Castilleja (Indian Paintbrush) in the Garden, Part 2

by Art Guppy

Art wrote several articles about Castilleja, which were published in two 2005 issues of the Alpine Garden Club of BC Bulletin and others in BEN (Botanical Electronic News).

If you have red, orange, or pink Castilleja in your garden, you can be sure of being visited by hummingbirds, and if you examine the individual flowers of these Castilleja, you will see they have evolved a perfect shape for pollination by hummingbirds. As the bird thrusts its beak into the corolla tube, the feathers of its forehead brush the pollen-laden anthers, and when it later visits another flower, the pollen-covered feathers brush against the stigma which protrudes from the tip of the galea (beak-like upper lip of the flower). Castilleja species that are yellow (including C. levisecta), greenish, or purple generally are pollinated by bees, and have nectar available at the base of a short corolla tube within reach of bees. A few paintbrush species are probably moth-pollinated, and I would guess that the yellow form of C. hispida is in this group, for its long corolla tube would exclude bees and its colour would not attract hummingbirds.

There are several ways you can grow Castilleja from seed. If you have lots of seed, you can scatter it liberally about in your garden and hope for results. A much better way is to first plant a few young host plants with roots close to the surface, and then sprinkle the seeds near them. Fall or early winter would be the best time as the seeds require a cool period while moist before they will germinate.

If you have only a few seeds and want to be fairly sure of success, I recommend the following method. You will need some clean, moist, sterilized sand and a little sterilized dry sand. A suitable container is the 500-grarn size of yogurt or cottage cheese container. For a cover use a piece of thin plastic such as can be cut from a plastic bag. Thin plastic allows air to pass through but holds moisture in.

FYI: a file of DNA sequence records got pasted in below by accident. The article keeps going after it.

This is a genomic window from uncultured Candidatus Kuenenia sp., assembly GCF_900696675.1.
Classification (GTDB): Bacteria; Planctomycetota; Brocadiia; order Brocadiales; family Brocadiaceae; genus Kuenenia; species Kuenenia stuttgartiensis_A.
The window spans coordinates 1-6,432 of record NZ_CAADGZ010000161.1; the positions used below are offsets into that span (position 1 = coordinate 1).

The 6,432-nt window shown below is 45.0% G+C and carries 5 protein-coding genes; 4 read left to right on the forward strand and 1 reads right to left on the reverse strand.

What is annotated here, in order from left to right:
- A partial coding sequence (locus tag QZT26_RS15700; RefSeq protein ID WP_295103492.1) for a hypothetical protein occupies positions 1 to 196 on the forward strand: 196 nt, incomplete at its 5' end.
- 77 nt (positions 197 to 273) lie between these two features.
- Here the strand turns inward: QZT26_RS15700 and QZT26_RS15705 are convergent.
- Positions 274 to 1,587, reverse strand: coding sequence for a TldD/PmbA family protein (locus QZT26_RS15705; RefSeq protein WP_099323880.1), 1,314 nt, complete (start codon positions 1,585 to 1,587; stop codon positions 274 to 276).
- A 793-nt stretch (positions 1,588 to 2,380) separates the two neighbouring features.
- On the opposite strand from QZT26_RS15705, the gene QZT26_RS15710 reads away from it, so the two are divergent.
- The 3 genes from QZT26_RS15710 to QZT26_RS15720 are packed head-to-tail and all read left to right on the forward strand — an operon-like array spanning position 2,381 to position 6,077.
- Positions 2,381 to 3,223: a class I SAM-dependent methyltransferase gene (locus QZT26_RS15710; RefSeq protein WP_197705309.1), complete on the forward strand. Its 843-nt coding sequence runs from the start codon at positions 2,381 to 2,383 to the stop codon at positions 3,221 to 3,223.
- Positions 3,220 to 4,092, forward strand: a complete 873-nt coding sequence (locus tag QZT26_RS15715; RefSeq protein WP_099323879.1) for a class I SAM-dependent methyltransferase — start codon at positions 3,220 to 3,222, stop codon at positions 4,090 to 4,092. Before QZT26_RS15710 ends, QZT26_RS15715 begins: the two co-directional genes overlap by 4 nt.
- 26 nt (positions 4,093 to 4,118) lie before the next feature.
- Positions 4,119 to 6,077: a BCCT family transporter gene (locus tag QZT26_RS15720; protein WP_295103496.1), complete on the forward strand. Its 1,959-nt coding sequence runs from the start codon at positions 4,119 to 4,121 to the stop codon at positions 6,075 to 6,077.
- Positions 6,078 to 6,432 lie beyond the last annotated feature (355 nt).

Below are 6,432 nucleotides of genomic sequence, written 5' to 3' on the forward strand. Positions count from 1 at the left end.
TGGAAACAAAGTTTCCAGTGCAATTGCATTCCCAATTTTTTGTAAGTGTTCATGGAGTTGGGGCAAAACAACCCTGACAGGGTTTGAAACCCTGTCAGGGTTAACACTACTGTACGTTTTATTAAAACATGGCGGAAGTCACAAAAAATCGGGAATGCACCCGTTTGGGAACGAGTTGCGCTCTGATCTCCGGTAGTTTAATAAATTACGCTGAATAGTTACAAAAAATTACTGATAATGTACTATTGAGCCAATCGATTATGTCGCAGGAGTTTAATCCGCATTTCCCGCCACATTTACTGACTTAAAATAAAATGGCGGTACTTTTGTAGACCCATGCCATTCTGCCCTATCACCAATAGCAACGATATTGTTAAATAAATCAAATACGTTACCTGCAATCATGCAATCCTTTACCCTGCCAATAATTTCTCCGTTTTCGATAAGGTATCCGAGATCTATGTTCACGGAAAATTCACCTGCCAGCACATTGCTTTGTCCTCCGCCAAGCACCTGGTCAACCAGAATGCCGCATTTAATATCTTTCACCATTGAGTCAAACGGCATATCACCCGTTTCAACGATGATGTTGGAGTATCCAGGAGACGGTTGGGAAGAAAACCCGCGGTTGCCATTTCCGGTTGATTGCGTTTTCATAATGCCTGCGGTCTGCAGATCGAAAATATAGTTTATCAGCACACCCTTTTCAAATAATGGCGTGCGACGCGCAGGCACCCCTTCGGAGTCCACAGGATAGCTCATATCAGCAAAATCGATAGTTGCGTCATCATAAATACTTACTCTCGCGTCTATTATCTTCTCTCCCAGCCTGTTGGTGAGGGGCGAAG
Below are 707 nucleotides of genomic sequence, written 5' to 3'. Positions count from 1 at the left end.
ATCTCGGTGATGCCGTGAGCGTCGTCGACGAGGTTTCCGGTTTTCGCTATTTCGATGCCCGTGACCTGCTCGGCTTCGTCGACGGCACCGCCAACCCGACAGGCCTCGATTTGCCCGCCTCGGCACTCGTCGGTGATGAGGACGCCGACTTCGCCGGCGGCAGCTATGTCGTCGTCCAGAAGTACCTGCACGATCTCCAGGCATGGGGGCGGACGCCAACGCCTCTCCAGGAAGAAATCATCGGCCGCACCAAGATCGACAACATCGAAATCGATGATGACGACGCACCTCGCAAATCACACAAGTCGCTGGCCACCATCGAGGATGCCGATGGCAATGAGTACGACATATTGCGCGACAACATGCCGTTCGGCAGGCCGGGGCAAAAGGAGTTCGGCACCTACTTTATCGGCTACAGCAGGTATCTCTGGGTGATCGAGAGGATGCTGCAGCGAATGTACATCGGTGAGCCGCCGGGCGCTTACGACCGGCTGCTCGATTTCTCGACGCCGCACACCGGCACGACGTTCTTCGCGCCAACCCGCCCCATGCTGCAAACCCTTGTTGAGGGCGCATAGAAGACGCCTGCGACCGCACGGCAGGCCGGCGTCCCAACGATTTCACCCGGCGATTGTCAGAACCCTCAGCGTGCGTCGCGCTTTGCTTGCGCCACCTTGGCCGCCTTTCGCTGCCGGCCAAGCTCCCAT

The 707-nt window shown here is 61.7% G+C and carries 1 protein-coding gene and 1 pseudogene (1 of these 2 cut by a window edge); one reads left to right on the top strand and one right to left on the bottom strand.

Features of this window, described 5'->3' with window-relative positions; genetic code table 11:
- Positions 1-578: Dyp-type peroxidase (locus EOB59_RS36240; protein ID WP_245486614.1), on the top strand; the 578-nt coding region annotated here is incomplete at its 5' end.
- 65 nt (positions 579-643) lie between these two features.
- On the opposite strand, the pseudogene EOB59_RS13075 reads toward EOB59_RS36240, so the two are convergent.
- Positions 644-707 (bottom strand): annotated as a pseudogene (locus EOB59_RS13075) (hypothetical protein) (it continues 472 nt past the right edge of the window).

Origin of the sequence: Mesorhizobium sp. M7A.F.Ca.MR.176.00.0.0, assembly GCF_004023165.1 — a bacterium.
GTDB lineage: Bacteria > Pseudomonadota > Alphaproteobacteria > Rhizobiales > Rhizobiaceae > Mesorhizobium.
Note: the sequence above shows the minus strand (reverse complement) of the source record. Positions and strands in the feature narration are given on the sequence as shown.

Place about 2 cm. of moist sand in the container and level it.  Sprinkle the seeds thinly over the surface and add just enough dry sand to not quite cover the seeds. The dry sand will quickly absorb moisture from the moist sand.  Cover the container and place it in your fridge. Generally the seeds will germinate in the fridge within 2 to 5 weeks, but if after that time nothing has happened, you could try bringing the container out into a warm room. After the seedlings have had a few days to develop roots, they are ready to transplant.

Now we must go back in time to about when you first placed the seeds in the fridge. About then you will need to have potted some young host plants with roots close to the surface. The potted hosts can be sunk in the garden until needed. Then submerge the pots in water for about 24 hours to drown any unwelcome guests. Allow the pots to drain and you are ready to plant the tiny Castilleja plants. Dig little hollows close to host roots then use a spoon to scoop out moist sand holding the tiny seedlings. Carefully place the seedlings, still in the sand, in the hollows close to the host roots. Add dry sand to fill any crevices and immediately moisten the sand so the seedlings are settled in place. You can plant several seedlings for each host.